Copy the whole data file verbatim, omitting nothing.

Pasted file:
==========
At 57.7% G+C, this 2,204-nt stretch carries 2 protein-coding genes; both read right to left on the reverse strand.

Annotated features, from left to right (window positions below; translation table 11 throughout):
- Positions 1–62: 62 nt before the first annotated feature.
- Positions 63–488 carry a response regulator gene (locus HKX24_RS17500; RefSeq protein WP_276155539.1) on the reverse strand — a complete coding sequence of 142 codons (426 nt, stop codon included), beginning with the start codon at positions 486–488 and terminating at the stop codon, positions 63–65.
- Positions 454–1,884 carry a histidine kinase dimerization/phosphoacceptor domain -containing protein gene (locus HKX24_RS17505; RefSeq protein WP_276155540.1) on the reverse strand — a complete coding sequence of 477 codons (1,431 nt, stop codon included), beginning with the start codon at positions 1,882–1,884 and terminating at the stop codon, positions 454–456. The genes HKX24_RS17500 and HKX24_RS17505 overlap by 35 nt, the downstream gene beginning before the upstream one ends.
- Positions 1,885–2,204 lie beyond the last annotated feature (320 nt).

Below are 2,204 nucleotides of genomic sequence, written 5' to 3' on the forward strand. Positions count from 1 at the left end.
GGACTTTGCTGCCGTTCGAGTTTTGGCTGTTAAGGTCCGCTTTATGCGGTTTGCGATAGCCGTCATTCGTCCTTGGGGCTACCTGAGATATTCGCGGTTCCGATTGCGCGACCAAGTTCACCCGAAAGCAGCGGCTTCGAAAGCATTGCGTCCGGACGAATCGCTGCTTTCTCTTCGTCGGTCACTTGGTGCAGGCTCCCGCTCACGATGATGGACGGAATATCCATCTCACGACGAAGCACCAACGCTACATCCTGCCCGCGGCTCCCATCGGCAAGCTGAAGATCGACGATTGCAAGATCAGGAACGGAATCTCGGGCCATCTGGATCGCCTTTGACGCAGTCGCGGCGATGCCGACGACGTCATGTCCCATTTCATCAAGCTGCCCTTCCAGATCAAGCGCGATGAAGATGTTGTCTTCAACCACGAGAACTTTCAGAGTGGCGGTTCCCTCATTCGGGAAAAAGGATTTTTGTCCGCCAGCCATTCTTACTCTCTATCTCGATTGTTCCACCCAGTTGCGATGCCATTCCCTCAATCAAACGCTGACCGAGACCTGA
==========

At 57.7% G+C, this 2,204-nt stretch carries 2 protein-coding genes; both read right to left on the reverse strand.

Annotated features, from left to right (window positions below; translation table 11 throughout):
- Positions 1–62: 62 nt before the first annotated feature.
- Positions 63–488 carry a response regulator gene (locus HKX24_RS17500; RefSeq protein WP_276155539.1) on the reverse strand — a complete coding sequence of 142 codons (426 nt, stop codon included), beginning with the start codon at positions 486–488 and terminating at the stop codon, positions 63–65.
- Positions 454–1,884 carry a histidine kinase dimerization/phosphoacceptor domain -containing protein gene (locus HKX24_RS17505; RefSeq protein WP_276155540.1) on the reverse strand — a complete coding sequence of 477 codons (1,431 nt, stop codon included), beginning with the start codon at positions 1,882–1,884 and terminating at the stop codon, positions 454–456. The genes HKX24_RS17500 and HKX24_RS17505 overlap by 35 nt, the downstream gene beginning before the upstream one ends.
- Positions 1,885–2,204 lie beyond the last annotated feature (320 nt).

Below are 2,204 nucleotides of genomic sequence, written 5' to 3' on the forward strand. Positions count from 1 at the left end.
GGACTTTGCTGCCGTTCGAGTTTTGGCTGTTAAGGTCCGCTTTATGCGGTTTGCGATAGCCGTCATTCGTCCTTGGGGCTACCTGAGATATTCGCGGTTCCGATTGCGCGACCAAGTTCACCCGAAAGCAGCGGCTTCGAAAGCATTGCGTCCGGACGAATCGCTGCTTTCTCTTCGTCGGTCACTTGGTGCAGGCTCCCGCTCACGATGATGGACGGAATATCCATCTCACGACGAAGCACCAACGCTACATCCTGCCCGCGGCTCCCATCGGCAAGCTGAAGATCGACGATTGCAAGATCAGGAACGGAATCTCGGGCCATCTGGATCGCCTTTGACGCAGTCGCGGCGATGCCGACGACGTCATGTCCCATTTCATCAAGCTGCCCTTCCAGATCAAGCGCGATGAAGATGTTGTCTTCAACCACGAGAACTTTCAGAGTGGCGGTTCCCTCATTCGGGAAAAAGGATTTTTGTCCGCCAGCCATTCTTACTCTCTATCTCGATTGTTCCACCCAGTTGCGATGCCATTCCCTCAATCAAACGCTGACCGAGACCTGA